If United can smash it, so can Aer Lingus

Do we need to remind you of the infamous United Broke My Guitar video? Seemes like everyone’s doing it. How do we let these negligent airlines get away with it?

Message from Chris Montague.

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  • Usually I’m on the side of the musician in these matters, but, as with the infamous United-smashes-guitar video, some blame here lies with the owner of the guitar. The type of neck-to-head joint used on that instrument is notorious for cracking just as shown in the photo. That’s because the mahogany is carved to be thin, which allows access to the truss-rod adjustor. These guitars, usually Gibson and instruments designed after Gibson, also have an extreme headstock angle. The combination of these design flaws results in a guitar whose neck will crack under modest impact. When flying with these instruments, it’s necessary to completely immobilize the guitar inside the case and slacken the strings. Neither appears to have been done. That British Hiscox case is a good product, but I can see that there is no additional padding to immobilize the headstock. And from the photo I can see that the strings were not loosened. All of this is true also of the guy whose guitar was damaged flying United.

    As for the extreme damage to the classical guitar in the cheap case in the bottom photo, that’s a photo that the blog’s editor dug up. It’s an unrelated incident.

      • The “you have to loosen the strings” is a myth regarding changes in cabin pressure, and for lots of guitars there’s no reason for it. But for these lousy high-angle, mahogany-necked, truss-rod-opening-at-the headstock models, it’s necessary. One of mine broke the same way from a 50-cm fall onto carpet.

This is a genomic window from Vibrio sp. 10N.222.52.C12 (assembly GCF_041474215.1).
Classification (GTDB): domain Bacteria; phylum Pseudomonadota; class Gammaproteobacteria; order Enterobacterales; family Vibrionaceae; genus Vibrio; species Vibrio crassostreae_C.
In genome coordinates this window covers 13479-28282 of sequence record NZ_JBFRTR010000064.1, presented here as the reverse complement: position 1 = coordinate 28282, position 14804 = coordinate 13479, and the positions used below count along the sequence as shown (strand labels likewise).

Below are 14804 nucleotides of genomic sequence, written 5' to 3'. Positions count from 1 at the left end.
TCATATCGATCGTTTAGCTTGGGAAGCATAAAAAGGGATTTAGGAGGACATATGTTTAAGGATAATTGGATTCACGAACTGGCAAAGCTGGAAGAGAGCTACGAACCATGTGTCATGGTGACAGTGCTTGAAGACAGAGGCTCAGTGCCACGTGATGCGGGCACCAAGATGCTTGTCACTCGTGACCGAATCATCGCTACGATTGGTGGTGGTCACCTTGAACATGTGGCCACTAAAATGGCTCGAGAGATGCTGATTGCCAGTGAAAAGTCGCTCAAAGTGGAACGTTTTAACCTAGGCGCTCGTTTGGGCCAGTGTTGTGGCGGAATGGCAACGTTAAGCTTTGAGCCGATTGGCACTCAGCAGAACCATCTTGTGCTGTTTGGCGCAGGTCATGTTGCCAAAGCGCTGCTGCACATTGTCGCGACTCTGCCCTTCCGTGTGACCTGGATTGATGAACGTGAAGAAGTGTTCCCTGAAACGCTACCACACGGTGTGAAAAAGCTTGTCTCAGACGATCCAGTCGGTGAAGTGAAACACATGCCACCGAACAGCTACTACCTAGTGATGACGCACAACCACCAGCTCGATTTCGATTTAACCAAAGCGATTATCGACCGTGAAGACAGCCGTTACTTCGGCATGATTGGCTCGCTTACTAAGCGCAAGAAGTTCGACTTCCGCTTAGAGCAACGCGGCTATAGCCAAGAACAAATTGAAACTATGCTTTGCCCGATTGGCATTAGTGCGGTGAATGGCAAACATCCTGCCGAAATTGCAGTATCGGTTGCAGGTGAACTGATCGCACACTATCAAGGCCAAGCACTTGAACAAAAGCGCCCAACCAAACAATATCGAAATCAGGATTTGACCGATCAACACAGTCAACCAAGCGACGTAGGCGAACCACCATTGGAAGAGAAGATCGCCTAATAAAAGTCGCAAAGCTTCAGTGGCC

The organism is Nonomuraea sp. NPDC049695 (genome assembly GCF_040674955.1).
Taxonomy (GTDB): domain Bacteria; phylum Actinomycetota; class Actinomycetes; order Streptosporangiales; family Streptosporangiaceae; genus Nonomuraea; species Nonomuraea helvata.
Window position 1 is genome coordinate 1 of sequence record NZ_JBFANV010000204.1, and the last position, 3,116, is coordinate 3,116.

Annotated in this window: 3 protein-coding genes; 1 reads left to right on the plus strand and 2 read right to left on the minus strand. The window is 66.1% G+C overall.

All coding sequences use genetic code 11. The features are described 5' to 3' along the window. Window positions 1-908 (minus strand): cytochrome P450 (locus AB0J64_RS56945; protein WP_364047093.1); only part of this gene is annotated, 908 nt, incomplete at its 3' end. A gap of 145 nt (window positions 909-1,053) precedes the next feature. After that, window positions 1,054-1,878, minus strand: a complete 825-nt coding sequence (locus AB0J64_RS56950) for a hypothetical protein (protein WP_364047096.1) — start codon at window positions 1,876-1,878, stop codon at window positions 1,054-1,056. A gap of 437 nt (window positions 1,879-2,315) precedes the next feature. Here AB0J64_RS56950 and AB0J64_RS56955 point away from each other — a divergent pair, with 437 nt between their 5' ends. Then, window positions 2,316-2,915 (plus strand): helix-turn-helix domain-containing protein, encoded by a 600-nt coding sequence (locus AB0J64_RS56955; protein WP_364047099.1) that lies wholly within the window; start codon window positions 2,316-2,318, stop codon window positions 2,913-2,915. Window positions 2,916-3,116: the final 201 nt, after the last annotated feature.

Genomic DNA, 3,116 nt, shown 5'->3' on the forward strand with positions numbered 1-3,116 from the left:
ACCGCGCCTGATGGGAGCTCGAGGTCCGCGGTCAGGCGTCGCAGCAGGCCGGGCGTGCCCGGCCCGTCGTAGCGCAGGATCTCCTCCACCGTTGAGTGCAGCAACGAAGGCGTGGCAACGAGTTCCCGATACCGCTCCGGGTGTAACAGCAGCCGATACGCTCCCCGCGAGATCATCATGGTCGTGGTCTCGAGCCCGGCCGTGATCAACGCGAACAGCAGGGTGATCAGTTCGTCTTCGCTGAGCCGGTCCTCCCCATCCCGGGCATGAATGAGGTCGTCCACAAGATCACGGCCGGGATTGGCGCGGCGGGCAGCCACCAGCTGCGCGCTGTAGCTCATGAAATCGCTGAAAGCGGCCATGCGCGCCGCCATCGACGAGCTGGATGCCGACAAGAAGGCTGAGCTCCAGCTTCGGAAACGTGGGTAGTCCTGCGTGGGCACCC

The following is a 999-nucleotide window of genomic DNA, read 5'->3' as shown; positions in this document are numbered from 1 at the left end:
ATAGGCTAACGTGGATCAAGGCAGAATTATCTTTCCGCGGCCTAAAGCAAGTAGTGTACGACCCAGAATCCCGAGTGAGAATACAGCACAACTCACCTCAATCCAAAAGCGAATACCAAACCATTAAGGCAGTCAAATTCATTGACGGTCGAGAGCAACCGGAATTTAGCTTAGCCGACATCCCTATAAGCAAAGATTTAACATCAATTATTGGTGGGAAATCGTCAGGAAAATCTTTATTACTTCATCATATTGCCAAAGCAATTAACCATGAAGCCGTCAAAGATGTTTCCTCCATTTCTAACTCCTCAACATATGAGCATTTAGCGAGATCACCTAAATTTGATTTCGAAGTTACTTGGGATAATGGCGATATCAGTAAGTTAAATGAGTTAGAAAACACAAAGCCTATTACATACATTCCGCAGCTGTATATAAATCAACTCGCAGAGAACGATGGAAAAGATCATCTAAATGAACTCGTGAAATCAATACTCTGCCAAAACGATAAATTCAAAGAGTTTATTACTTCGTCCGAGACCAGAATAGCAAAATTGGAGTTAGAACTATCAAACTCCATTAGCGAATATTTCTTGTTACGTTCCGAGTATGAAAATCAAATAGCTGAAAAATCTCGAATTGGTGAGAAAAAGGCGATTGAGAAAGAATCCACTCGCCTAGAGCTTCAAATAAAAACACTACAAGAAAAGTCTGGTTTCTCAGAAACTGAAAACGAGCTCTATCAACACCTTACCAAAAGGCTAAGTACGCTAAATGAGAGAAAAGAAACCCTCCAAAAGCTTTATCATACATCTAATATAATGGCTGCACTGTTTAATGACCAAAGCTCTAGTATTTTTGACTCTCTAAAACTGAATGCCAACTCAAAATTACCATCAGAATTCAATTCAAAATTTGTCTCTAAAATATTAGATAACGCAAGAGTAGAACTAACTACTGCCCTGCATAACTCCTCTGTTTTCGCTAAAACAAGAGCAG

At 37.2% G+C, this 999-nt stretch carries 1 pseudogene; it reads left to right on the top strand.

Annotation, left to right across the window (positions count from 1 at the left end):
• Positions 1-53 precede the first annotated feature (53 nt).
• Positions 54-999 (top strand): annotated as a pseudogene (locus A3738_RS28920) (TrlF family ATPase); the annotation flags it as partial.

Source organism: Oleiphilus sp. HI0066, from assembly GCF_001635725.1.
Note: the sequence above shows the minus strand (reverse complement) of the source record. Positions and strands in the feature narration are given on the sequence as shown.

• There must a solution to this problem. Will the instrument/s fit in the overhead locker? I’d never put an instrument with checked-in luggage; no, never. But if you fly Business Class they’ll take care of it for you in the cabin.

    I have plenty of experience with Emirates taking charge of valuable items, stowing them away carefully in our own locker – glass items, prints, the lot.

    • We’ve been through this with you repeatedly, Sue. We are working musicians. We can’t afford business class and for many of us we can’t afford an extra seat either. The United States has forced, through regulations, airlines to allow instruments that fit in the overhead to be carried on. But European airlines have been going in the opposite direction. I hope the EU passes regulations that are similar to those of the States.

  • The retarded dickheads who work as luggage handlers, make it their entertainment to lift and throw the bags around, even if it would be easier to slide with minimal lifting.
    I have observed the same behaviour allover the parts of the world I travelled through (europe, asia, canada, australia).
    They simply do it intentionally and on purpose, and unless they’re held accountable for the intentional damage, nothing will ever change, because the airlines are happy to scare people into paying for an extra seat.

    • You’re too, too right. I’ve seen them doing it – watched them make particular sport of a large-ish instrument marked “Fragile”.

  • ” I hope the EU passes regulations” yes, absolutely agreed, Mr Knowitall; but, wait a minute…. as I recall, the UK is STUPIDLY and MASOCHISTICALLY leaving the EU unless a miracle happens before 31st January 2020.

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